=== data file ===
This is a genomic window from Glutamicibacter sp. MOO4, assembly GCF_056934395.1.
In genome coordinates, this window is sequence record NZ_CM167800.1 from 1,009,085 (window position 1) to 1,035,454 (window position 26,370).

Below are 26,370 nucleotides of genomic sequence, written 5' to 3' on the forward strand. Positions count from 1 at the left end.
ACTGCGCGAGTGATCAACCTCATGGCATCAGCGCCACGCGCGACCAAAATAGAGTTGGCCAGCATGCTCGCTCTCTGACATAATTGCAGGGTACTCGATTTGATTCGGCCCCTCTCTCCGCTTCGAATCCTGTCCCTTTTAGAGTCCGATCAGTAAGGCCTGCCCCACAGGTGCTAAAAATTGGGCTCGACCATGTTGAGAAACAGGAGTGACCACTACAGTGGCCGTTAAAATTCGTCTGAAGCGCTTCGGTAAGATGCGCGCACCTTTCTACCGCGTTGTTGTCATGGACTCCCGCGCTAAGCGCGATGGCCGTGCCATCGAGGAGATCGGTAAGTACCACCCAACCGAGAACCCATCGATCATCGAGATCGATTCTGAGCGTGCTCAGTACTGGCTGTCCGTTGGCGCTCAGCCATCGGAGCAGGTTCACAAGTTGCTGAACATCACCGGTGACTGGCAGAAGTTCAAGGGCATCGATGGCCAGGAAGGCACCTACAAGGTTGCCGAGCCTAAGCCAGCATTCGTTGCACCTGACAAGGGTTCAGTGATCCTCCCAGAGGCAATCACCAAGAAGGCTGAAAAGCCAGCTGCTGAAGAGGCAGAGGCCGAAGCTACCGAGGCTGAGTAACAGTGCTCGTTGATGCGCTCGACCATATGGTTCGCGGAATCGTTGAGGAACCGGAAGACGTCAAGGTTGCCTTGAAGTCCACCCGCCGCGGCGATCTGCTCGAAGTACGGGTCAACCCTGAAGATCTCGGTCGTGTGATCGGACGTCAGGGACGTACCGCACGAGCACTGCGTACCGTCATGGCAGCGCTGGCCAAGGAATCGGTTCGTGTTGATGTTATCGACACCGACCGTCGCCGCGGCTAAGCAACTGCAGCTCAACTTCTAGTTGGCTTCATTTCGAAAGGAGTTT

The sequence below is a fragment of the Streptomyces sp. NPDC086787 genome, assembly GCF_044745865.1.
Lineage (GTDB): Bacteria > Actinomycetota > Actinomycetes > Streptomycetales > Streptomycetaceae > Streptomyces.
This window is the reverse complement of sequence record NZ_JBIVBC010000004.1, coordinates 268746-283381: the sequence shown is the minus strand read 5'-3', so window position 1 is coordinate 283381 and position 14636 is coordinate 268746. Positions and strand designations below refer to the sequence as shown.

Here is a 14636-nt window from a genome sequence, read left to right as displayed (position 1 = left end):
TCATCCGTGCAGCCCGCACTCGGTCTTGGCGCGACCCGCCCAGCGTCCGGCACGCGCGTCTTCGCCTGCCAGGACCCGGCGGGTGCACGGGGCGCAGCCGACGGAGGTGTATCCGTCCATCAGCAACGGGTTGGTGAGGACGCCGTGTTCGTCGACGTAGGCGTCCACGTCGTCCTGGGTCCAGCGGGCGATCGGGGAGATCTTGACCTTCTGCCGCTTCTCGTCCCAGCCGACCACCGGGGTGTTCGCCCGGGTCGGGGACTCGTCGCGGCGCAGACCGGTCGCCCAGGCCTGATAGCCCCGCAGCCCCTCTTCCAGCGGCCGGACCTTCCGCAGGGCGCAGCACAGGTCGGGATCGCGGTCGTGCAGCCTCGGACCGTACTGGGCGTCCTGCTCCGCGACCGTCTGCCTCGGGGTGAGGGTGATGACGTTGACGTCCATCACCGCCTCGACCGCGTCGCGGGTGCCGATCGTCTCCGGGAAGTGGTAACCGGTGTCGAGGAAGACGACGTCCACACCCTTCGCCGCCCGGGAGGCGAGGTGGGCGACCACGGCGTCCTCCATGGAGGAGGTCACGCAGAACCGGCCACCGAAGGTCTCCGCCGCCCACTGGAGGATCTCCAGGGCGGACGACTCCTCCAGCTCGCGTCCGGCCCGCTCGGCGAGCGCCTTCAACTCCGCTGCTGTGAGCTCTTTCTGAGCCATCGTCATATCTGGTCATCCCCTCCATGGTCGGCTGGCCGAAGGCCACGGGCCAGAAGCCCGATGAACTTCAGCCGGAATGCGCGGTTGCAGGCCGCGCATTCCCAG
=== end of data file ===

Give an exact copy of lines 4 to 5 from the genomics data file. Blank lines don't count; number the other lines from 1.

ACTGCGCGAGTGATCAACCTCATGGCATCAGCGCCACGCGCGACCAAAATAGAGTTGGCCAGCATGCTCGCTCTCTGACATAATTGCAGGGTACTCGATTTGATTCGGCCCCTCTCTCCGCTTCGAATCCTGTCCCTTTTAGAGTCCGATCAGTAAGGCCTGCCCCACAGGTGCTAAAAATTGGGCTCGACCATGTTGAGAAACAGGAGTGACCACTACAGTGGCCGTTAAAATTCGTCTGAAGCGCTTCGGTAAGATGCGCGCACCTTTCTACCGCGTTGTTGTCATGGACTCCCGCGCTAAGCGCGATGGCCGTGCCATCGAGGAGATCGGTAAGTACCACCCAACCGAGAACCCATCGATCATCGAGATCGATTCTGAGCGTGCTCAGTACTGGCTGTCCGTTGGCGCTCAGCCATCGGAGCAGGTTCACAAGTTGCTGAACATCACCGGTGACTGGCAGAAGTTCAAGGGCATCGATGGCCAGGAAGGCACCTACAAGGTTGCCGAGCCTAAGCCAGCATTCGTTGCACCTGACAAGGGTTCAGTGATCCTCCCAGAGGCAATCACCAAGAAGGCTGAAAAGCCAGCTGCTGAAGAGGCAGAGGCCGAAGCTACCGAGGCTGAGTAACAGTGCTCGTTGATGCGCTCGACCATATGGTTCGCGGAATCGTTGAGGAACCGGAAGACGTCAAGGTTGCCTTGAAGTCCACCCGCCGCGGCGATCTGCTCGAAGTACGGGTCAACCCTGAAGATCTCGGTCGTGTGATCGGACGTCAGGGACGTACCGCACGAGCACTGCGTACCGTCATGGCAGCGCTGGCCAAGGAATCGGTTCGTGTTGATGTTATCGACACCGACCGTCGCCGCGGCTAAGCAACTGCAGCTCAACTTCTAGTTGGCTTCATTTCGAAAGGAGTTT

The sequence below is a fragment of the Streptomyces sp. NPDC086787 genome, assembly GCF_044745865.1.